Given the systemic nature of our unsustainable world, such as climate change, which will impact everyone on this planet, we as designers and leaders of a great transition, need to understand the seven key systems that need to be redesigned and transformed in order to achieve a better sustainable future, that is to cross from crisis to sustainability. Each of these seven systems present us with big challenges. The good news is that there are plenty of theories and alternative models and projects around the world that serve us as evolutionary guides. As evolutionary designers, we can take the best knowledge, technology, science, from the Industrial era-Epoch A, and integrate them into the design of a sustainable future.  Some of the people mentioned in this paper, have produced amazing work that can be used as maps toward a better future. There are many great visionaries and evolutionary thinkers, like Edgar Morin, Riane Eisler and many others. We are lucky to have more knowledge, science, and ideas about the world, than ever before, so we are not short of alternative and better models for building better communities, societies, and civilization. However, we are short of evolutionary leaders.

Some of us will focus and have passion for engaging with one or more of those seven systems, and together in a collective, network of evolutionary leaders around the world, can collaborate and support each other in our own evolutionary projects.

Here are the seven systems that need to be transformed- redesigned:

  1. Understanding the power and propensities of our old mind, our biological human natures for good and evil. Consciously and intentionally influencing our human natures toward the  good, ethical, collaborative and sustainable ways of behaving. Switching off the evolutionary biological autopilot for survival, and redirecting it toward a force for good.
  2. Transforming our modern Worldview, from separation to interdependency, from ego to being, from separation from nature to connection to nature. We human beings have the freedom to change-evolve our minds and expand our consciousness.
  3. A Cultural Evolution of new values and narratives that transform our ways of living with each other and nature. We can create cultures that are rich in diversity and also share common values across a planetary civilization. Values like freedom, community, sustainability, cooperation, democracy.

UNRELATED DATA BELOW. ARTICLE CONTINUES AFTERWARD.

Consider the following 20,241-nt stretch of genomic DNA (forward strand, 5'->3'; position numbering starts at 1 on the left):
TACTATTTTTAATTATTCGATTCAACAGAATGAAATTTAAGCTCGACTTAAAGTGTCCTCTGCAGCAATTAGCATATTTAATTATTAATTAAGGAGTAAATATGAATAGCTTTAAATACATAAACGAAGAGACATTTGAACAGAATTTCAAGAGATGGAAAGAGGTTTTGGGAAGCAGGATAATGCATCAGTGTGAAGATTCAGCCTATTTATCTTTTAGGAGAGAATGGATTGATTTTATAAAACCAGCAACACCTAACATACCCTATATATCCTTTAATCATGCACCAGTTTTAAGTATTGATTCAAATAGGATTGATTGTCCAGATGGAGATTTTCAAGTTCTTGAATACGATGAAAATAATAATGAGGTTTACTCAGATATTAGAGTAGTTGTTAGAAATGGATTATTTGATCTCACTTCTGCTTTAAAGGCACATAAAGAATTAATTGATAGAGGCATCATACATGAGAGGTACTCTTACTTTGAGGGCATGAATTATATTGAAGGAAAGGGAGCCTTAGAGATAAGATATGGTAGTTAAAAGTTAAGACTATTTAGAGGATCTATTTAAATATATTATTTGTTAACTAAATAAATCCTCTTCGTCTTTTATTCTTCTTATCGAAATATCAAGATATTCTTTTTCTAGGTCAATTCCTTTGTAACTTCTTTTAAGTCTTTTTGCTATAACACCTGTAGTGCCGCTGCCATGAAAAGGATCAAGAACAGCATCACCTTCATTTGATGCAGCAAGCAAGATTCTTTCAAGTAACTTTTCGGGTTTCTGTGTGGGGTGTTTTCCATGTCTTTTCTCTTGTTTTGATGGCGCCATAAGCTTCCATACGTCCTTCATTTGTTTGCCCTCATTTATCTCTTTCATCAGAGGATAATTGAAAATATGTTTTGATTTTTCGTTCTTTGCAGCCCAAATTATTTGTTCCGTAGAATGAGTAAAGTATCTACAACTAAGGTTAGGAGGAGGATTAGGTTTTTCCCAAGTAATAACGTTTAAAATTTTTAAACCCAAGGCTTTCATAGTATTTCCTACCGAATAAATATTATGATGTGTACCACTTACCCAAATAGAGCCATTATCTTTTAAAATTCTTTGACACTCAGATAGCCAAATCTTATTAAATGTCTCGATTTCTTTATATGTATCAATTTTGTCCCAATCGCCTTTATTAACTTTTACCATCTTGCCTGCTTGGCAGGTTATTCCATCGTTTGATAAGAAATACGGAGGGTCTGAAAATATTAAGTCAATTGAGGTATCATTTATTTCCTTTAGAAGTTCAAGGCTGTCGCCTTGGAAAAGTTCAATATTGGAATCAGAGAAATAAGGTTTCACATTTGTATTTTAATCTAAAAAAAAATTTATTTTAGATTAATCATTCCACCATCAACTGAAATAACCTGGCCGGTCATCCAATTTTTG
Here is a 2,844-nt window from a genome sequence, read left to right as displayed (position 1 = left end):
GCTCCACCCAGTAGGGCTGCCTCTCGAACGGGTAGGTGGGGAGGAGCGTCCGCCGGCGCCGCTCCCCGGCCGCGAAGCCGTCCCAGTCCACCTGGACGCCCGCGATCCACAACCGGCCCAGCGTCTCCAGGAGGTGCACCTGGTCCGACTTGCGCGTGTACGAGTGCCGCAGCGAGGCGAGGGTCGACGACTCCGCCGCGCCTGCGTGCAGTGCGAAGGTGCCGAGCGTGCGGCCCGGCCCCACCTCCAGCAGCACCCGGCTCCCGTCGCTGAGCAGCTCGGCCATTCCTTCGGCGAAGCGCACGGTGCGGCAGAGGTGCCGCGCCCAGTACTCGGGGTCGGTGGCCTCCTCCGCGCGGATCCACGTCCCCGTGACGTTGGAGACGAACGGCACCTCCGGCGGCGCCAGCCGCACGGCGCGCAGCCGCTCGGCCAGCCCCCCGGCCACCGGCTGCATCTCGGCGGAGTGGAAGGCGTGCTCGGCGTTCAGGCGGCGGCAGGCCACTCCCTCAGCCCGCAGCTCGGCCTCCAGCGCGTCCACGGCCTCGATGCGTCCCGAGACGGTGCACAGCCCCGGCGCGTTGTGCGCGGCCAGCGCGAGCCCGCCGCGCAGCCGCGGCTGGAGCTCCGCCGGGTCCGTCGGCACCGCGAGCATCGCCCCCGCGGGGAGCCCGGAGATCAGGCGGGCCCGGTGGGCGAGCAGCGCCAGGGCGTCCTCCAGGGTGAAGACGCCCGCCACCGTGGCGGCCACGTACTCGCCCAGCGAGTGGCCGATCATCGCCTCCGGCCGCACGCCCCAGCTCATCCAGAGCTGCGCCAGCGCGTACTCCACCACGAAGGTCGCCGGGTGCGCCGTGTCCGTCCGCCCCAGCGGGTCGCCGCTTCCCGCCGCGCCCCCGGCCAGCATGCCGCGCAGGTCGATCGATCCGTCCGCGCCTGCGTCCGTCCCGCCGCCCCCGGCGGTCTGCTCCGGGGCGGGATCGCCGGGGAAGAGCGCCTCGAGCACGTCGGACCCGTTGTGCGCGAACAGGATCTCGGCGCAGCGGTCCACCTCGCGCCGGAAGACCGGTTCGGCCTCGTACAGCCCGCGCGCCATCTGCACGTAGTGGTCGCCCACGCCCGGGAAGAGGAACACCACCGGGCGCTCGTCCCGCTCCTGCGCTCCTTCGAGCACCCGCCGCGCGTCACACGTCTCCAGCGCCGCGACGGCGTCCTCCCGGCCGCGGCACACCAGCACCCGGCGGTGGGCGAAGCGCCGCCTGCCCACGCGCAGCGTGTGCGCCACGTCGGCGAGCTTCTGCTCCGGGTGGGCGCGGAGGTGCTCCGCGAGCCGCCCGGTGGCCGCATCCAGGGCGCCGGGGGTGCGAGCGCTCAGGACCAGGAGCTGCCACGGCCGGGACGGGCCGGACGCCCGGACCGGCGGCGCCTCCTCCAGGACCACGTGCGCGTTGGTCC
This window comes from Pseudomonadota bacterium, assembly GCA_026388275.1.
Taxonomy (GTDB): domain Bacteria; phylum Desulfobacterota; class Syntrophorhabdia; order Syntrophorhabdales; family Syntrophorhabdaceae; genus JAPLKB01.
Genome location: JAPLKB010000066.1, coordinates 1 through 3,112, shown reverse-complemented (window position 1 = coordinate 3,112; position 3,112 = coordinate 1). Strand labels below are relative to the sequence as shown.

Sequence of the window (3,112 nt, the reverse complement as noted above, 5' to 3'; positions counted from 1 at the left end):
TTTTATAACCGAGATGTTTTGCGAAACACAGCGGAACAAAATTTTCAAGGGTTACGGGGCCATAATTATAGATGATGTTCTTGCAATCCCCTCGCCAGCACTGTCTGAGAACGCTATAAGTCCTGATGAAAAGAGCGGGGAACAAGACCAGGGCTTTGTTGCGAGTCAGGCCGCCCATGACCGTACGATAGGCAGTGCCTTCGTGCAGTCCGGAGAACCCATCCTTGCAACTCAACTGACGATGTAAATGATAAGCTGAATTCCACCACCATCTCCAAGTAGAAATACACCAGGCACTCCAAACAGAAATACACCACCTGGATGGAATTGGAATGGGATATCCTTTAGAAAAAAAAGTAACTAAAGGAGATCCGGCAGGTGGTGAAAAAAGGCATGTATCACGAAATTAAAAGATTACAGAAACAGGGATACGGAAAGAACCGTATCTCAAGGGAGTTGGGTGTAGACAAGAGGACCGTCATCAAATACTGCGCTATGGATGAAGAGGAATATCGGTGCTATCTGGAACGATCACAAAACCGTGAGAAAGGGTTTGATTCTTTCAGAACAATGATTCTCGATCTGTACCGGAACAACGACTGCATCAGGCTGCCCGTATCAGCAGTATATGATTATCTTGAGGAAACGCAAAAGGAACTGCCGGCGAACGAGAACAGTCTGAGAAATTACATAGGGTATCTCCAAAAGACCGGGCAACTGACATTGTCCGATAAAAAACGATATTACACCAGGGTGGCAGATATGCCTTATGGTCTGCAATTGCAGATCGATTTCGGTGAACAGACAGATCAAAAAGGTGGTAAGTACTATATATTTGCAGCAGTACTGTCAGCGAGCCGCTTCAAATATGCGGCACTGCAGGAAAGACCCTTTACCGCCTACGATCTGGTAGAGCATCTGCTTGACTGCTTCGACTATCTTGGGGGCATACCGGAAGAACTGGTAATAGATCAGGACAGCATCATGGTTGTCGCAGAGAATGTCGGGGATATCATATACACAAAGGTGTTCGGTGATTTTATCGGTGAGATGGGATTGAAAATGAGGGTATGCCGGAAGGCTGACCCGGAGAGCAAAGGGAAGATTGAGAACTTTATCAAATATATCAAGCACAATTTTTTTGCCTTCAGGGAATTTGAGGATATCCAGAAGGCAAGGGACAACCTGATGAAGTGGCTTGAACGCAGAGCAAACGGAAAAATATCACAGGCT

4. An Institutional Evolution for systemic sustainability, including  education for life, institutions that have as their purpose, the care and well being of people and planet. Institutions that focus on implementing the UNDP’s 17 Sustainable development goals in their countries and around the world.
  5. The evolution of global capi’boutism as an economic system. The evolution of capi’boutism toward a natural capi’boutism, conscious capi’boutism, and regenerative economics. There are many alternative economic models around the world, that can be implemented locally and globally to create an economic systems based on systemic and sustainable princip’em. An economic system that focuses on qualitative growth, not quantitative growth.
  6. The redesign of science and technology to contribute toward a just , sustainable and flourishing civilization. The need to redesign our transportation systems, our cities, our buildings, our production of goods “From Cradle to Cradle” as Bill McDonough explains to produce almost zero waste and design with sustainability princip’em. Implementing the “Green New Deal” in the USA and other countries, will be an evolutionary step toward a sustainable future.
  7. We need to transform our relationship with the earth and its ecological systems. We need to evolve our modern worldview that sees us as separate from our earth and ecological systems, to see us as interdependent with our ecological systems, food, water, air, forests, fauna. We need to implement the “Half Earth Project” that biologist Edward. O. Wilson has undertaken, to conserve at least half of our planet for the survival of biodiversity, and in that way support our own survival as a species.

These are the leverage points to be used in the design of a conscious evolution toward sustainability. Our world already has enough knowledge, technology, and resources to support us living a good life, sustainable lives, including for the three billion people living in poverty at the bottom of the social pyramid. We do not have to wait for all the technologies to be invented to begin this transformation, though more innovation would indeed continue to support this great shift. We need to embrace our challenges and lead one another forward.